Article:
The water source in Til’s village in Sindhupalchowk, Nepal, was left completely damaged after the earthquake.

“Water was scarce. Water would be collected the whole night in a tank and would be opened through a tap in the morning and then closed again after everyone filled their pots. That’s how we were managing.

“Oxfam came and provided some support. Oxfam gave us materials and then we could bring the tap nearby – after that it has become comfortable and it is good.

“If it was not fixed we would have faced a hard time. We would not have had enough water. Having this is like a godsend for us women.”

Til really enjoyed Oxfam’s visit, and loved the opportunity to be part of such an incredible story of success!

“Earlier, having my photo taken and being filmed, it was like a film on TV. You should have seen! I carried water, put a pot on the stove, made a fire and what not. We all laughed. At 60 I became the heroine of a movie.”

What we’ve achieved, thanks to our supporters, since the earthquake in Nepal is something we can be proud of – but there is still much more work to do. Many more people across the country are still without access to safe water, like Hira, who makes seven or eight 30 minute trips to get water each day, carrying 40 to 50 litres each time. “The water is very cold, and my back and whole body are in so much pain from carrying it back in the night. It makes me feel really sick.” To support people around the world like Hira, please think about making a donation today.

The earthquake in April 2015 – centred between two major cities, Kathmandu and Pokhara – left nearly 9,000 people dead and destroyed or damaged more than 850,000 homes.

Many of the affected people have received some support from the Government of Nepal and aid organisations, but others are still waiting for assistance. The government’s response has been beset by delays, and for the past several months the country has been in the grip of a fuel crisis.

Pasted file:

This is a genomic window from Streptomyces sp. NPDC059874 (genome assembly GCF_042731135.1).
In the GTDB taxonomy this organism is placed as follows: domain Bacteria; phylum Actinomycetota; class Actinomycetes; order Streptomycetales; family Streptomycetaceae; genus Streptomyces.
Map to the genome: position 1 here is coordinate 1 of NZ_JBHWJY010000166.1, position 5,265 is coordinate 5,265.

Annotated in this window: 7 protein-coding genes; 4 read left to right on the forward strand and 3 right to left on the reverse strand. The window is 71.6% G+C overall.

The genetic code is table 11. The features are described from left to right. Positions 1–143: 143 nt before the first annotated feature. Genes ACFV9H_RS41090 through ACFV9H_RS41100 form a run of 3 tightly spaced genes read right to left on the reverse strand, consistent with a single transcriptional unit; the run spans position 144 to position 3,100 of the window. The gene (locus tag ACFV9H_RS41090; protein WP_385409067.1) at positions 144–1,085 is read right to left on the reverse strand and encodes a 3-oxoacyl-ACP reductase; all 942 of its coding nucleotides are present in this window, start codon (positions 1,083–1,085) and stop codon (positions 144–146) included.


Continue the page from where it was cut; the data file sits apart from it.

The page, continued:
As well as destroying and damaging homes, the earthquake also severely impacted employment. Many are still struggling to find work, while those who do often report that their incomes are below pre-earthquake levels.

Women, children, the elderly, ethnic minorities, those disadvantaged by the caste system and people living with disabilities have all been disproportionately affected by the earthquake and its aftermath. The problem of landlessness, widespread before the quake, has also worsened.

Oxfam was one of the international non-government organisations in Nepal to immediately respond to the 25 April earthquake. It has been working in seven of the 14 most affected districts: Gorkha, Nuwakot, Dhading, Sindhupalchowk, Kathmandu, Lalitpur and Bhaktapur. In the first three months, or the emergency period, we provided emergency food, water, shelter, latrines and awareness surrounding hygiene and sanitation to more than 400,000 people across these districts.

In the early recovery phase, Oxfam worked to prioritise providing improved temporary shelters, winterisation kits, income-generating opportunities for skilled and unskilled labour, and sustainable livelihoods support.